In the months leading up to welcoming a new baby, and even months after the baby finally arrives, you’re spending a lot of time reading, prepping, and planning.
You’re babyproofing your entire house, and your list will probably include some of the below:
- Outlet covers – Check.
- First aid kit – Check.
- Toilet seat lock – Check.
- Furniture mounts – Check.
- Relationship – Is this on the right list?
New parents may want to spend extra time baby-proofing their relationship. Parenthood can be one of the most challenging transitions that you will both make together. It will challenge your priorities, identities, expectations for yourselves, of each other, and for the relationship.
Here’s are a few ways that new parents can create an even deeper bond post-baby.
It’s best to have open communication so you and your partner can communicate your wants and needs to one another, especially during the transition period. Practice patience for yourself as you adjust to this new role and practice patience for your partner while they make the transition.
Take time each day for self-care and to care for the relationship. Often times the stress and urgency of caring for a new born means that parents are prioritizing time for themselves for their relationship. Know that caring for yourself and your partner is not taking away from your baby, it is adding to the strong foundation from where they will grow.
There will be good and bad days. You’re going to be learning a lot about your baby, as well as each other. You may be exhausted from little to no sleep while focusing all of your attention on the needs of your baby. Reach out for help to your partner if you’re feeling overwhelmed. You have each other to lean on for support, even more so now.
Divide, Delegate and Conquer
Similar to sharing household chores, you’re going to want to divide and conquer all of the baby’s needs as well. Find a routine that works best for both of you and helps conserve energy.
If you find that you are too exhausted to connect, consider ways to outsource some of your responsibilities for a while. Consider getting help for the housework, yardwork, grocery shopping, or childcare. Hire a personal assistant to help you manage your calendar and appointments. Hire a night nanny so that you and your partner can get some quality sleep. Subscribe to a meal delivery service so you will always have fresh and nutritious food in the fridge. Do what you need to temporarily to find your footing as a couple, decrease resentment, and keep your relationship balanced.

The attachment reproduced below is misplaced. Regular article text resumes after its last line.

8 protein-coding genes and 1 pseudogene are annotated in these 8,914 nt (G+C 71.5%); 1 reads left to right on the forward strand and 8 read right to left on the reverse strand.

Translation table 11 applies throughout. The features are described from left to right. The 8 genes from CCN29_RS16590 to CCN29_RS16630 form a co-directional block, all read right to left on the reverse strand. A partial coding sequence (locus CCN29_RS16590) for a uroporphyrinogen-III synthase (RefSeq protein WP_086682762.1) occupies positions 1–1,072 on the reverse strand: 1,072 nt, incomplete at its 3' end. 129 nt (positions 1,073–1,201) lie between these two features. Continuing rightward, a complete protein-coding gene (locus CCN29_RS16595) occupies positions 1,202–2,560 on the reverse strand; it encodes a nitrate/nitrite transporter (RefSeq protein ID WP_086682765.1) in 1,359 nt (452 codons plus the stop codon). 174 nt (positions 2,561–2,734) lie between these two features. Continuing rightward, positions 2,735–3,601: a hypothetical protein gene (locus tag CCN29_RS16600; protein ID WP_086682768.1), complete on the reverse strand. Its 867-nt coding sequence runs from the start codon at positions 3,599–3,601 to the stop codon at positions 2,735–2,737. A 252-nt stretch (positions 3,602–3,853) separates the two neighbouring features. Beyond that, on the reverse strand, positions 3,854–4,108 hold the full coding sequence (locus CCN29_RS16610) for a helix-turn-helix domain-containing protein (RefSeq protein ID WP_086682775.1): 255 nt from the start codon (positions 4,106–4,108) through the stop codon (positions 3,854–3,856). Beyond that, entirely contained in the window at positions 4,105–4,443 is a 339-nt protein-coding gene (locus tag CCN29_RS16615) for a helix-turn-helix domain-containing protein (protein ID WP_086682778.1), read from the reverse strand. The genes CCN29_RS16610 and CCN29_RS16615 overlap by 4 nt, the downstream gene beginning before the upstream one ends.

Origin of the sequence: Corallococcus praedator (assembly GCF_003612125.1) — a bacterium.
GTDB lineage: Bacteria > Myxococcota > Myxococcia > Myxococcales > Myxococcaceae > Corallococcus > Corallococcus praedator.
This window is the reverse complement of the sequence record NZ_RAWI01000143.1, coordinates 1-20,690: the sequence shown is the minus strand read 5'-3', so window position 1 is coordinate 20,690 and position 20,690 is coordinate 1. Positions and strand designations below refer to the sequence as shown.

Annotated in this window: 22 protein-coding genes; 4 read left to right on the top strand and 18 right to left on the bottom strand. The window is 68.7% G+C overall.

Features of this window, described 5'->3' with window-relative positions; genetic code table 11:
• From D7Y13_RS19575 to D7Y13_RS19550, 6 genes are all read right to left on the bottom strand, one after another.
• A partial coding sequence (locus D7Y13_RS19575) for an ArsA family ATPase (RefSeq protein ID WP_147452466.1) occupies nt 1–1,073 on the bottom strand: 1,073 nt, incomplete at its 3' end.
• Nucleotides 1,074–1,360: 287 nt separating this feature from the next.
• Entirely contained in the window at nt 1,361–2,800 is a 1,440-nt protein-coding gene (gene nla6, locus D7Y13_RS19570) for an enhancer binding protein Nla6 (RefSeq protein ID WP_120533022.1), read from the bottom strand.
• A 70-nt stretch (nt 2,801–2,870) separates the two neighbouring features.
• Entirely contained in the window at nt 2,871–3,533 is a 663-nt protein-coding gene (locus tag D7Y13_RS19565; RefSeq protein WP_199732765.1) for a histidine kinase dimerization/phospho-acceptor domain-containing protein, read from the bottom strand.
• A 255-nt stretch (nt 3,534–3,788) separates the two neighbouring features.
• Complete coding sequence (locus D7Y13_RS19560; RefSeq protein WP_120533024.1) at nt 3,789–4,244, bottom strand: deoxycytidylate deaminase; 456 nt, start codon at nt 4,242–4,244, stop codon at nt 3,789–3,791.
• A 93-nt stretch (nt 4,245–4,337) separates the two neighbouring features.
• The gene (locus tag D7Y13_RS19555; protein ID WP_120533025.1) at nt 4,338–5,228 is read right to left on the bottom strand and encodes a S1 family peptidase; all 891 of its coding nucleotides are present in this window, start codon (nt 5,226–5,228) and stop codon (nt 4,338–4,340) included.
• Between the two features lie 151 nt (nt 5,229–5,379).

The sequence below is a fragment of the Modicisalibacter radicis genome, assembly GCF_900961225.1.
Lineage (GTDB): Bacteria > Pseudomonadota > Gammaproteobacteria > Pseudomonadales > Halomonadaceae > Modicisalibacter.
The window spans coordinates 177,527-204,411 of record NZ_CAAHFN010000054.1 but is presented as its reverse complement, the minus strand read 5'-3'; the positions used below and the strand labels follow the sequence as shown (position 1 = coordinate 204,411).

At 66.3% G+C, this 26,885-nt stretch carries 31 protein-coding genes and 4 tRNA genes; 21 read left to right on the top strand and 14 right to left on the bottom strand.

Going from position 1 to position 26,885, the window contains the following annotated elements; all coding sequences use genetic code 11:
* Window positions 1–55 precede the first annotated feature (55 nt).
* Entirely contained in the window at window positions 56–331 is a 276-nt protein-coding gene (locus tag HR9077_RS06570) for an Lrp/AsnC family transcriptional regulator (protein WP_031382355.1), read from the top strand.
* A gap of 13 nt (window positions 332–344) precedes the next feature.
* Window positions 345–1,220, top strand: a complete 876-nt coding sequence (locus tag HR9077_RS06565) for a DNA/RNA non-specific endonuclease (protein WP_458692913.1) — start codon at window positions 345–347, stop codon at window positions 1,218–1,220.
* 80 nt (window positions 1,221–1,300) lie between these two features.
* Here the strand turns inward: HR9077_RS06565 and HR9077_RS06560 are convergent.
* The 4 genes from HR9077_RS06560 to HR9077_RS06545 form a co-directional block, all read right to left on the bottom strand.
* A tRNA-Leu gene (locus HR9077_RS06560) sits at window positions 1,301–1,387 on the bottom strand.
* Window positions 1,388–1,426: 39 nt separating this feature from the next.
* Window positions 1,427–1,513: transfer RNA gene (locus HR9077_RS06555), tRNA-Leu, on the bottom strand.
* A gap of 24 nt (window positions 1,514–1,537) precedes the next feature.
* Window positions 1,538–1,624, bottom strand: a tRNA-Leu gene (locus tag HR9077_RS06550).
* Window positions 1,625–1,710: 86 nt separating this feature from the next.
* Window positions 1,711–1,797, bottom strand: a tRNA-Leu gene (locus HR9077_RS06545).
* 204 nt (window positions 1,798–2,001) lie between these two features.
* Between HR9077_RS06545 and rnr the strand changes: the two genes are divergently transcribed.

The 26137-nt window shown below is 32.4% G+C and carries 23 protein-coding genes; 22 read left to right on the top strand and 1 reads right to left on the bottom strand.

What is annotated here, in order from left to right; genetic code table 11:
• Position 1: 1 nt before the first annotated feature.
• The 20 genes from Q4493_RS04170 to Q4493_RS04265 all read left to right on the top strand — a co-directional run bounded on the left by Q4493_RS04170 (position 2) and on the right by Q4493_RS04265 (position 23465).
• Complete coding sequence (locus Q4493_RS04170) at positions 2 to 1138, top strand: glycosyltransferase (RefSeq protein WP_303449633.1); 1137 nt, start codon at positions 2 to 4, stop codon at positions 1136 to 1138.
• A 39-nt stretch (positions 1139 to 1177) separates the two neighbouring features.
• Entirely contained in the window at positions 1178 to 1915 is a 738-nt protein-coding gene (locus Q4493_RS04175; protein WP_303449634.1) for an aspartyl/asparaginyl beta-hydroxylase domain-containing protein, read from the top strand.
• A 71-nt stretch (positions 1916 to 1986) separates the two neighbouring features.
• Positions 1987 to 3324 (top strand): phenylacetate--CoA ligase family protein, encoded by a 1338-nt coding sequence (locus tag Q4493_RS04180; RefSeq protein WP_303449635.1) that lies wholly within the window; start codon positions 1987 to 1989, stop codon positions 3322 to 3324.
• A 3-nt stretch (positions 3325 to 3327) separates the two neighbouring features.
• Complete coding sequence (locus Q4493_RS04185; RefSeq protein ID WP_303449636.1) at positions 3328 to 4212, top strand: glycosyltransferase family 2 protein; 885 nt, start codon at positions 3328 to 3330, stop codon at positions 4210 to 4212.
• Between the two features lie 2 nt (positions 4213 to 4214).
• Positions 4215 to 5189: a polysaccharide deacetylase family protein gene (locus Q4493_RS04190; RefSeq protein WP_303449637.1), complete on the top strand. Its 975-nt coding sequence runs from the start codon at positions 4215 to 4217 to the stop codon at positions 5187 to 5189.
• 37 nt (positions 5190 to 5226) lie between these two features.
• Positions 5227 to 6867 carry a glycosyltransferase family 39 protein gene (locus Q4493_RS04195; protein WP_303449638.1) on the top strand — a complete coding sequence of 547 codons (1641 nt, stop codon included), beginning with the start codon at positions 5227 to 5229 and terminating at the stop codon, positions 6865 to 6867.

Recognize the Need for Your Village
There is no better time to seek out support now. Historically, parents have NOT been the only ones caring for a newborn. We are meant to thrive in a village where we can lean on friends and family to raise a child.
Let your in-laws, best friends, siblings, and neighbors help. Take them up on it when they offer help. Let them take the baby for an afternoon while the two of you go for a long walk or have a picnic without interruptions. You can swap childcare with other families to return the favor.
Find Time to Connect & Communicate Meaningfully
Finding alone time can become much harder when you welcome a new baby. Try to plan regular date nights, so you can still have alone time, just the two of you. Parenting doesn’t mean that you have to stop dating.
The key is schedule, schedule, schedule. Time is precious now. Prioritize time together much like a project manager trying to reach a goal. Use your technology, calendar, and reminders to keep your time together top-of-mind.
Even if you don’t have someone to watch your baby or if you can’t leave the house, you can still have alone time together. Here are a few creative ways to appreciate your time alone together:
- Eat a meal together while your baby is sleeping.
- Watch a TV show or movie together.
- Cuddle on the couch.
- Get creative with arts and crafts or spa night at home.
Adjust Your Intimacy Expectations
Life with children will likely change your sex life but sex is still an important aspect of connection and bonding with your partner. The timing must be adjusted, the energy wanes, and even foreplay must be reconsidered. Managing your expectations, communicating your needs and desires, prioritizing sex, and being creative can make a real difference in keeping intimacy alive and mutually satisfying.
Consider Couples Counseling to Foster Closeness
Working with a couples therapist can help you get ahead of issues and resolve anything under the surface.
With the right support, you and your partner can find peace, joy, healing, and deeper bonding through this time. If what you’ve read here resonates with you and you are ready to invest in your relationship and the health and well-being of your family, we look forward to hearing from you.
If you have questions about couples therapy, we have answers. Schedule a free 15-minute phone consultation today and see if one of our compassionate therapists is the right fit for you.